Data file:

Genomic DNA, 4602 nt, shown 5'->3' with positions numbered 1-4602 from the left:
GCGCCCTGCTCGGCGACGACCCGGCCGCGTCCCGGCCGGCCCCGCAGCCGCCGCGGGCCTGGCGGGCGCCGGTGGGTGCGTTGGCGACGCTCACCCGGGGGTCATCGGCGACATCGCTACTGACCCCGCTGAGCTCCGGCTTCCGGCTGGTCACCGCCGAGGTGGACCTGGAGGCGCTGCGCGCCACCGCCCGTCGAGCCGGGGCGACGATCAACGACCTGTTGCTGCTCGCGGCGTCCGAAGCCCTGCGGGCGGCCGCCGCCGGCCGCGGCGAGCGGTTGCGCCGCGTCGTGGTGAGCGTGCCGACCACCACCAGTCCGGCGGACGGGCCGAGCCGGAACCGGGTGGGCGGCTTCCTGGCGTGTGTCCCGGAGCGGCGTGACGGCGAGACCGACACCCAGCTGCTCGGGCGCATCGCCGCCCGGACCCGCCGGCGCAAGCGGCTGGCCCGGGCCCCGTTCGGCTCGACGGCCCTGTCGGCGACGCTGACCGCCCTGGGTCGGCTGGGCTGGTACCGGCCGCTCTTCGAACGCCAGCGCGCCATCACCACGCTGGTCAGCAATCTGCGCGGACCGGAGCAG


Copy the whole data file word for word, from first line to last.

Genomic DNA, 4602 nt, shown 5'->3' with positions numbered 1-4602 from the left:
GCGCCCTGCTCGGCGACGACCCGGCCGCGTCCCGGCCGGCCCCGCAGCCGCCGCGGGCCTGGCGGGCGCCGGTGGGTGCGTTGGCGACGCTCACCCGGGGGTCATCGGCGACATCGCTACTGACCCCGCTGAGCTCCGGCTTCCGGCTGGTCACCGCCGAGGTGGACCTGGAGGCGCTGCGCGCCACCGCCCGTCGAGCCGGGGCGACGATCAACGACCTGTTGCTGCTCGCGGCGTCCGAAGCCCTGCGGGCGGCCGCCGCCGGCCGCGGCGAGCGGTTGCGCCGCGTCGTGGTGAGCGTGCCGACCACCACCAGTCCGGCGGACGGGCCGAGCCGGAACCGGGTGGGCGGCTTCCTGGCGTGTGTCCCGGAGCGGCGTGACGGCGAGACCGACACCCAGCTGCTCGGGCGCATCGCCGCCCGGACCCGCCGGCGCAAGCGGCTGGCCCGGGCCCCGTTCGGCTCGACGGCCCTGTCGGCGACGCTGACCGCCCTGGGTCGGCTGGGCTGGTACCGGCCGCTCTTCGAACGCCAGCGCGCCATCACCACGCTGGTCAGCAATCTGCGCGGACCGGAGCAG